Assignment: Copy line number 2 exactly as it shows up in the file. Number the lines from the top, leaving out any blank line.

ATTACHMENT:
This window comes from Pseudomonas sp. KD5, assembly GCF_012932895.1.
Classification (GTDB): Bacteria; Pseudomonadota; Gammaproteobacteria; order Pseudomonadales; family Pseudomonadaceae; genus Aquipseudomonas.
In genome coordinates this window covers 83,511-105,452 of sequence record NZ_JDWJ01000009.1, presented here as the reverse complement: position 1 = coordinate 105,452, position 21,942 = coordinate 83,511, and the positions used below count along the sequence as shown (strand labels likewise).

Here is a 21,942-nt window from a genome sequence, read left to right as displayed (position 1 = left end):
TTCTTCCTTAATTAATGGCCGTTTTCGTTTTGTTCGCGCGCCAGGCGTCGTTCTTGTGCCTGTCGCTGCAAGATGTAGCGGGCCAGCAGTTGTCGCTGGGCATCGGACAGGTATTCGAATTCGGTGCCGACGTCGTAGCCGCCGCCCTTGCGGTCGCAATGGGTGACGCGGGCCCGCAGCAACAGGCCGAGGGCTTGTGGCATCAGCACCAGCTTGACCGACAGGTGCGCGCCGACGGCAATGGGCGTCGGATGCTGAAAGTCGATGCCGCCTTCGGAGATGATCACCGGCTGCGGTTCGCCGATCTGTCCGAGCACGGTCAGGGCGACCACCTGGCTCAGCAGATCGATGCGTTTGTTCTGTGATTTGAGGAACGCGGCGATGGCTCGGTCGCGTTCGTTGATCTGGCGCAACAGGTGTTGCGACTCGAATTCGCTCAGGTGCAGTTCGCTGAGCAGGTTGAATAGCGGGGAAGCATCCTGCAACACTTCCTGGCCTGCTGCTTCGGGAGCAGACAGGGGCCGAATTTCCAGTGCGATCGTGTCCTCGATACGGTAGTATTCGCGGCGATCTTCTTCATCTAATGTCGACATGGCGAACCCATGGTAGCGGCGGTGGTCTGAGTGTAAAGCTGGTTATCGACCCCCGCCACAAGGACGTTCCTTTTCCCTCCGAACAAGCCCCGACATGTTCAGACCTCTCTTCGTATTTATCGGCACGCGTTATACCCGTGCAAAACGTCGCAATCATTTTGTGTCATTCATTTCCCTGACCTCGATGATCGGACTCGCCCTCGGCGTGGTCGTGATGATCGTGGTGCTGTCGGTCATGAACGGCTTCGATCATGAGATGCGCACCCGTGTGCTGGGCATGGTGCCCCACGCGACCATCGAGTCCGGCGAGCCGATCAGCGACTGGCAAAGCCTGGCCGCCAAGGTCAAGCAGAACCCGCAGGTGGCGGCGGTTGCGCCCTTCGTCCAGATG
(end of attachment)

Classification (GTDB): Bacteria; Pseudomonadota; Gammaproteobacteria; order Pseudomonadales; family Pseudomonadaceae; genus Aquipseudomonas.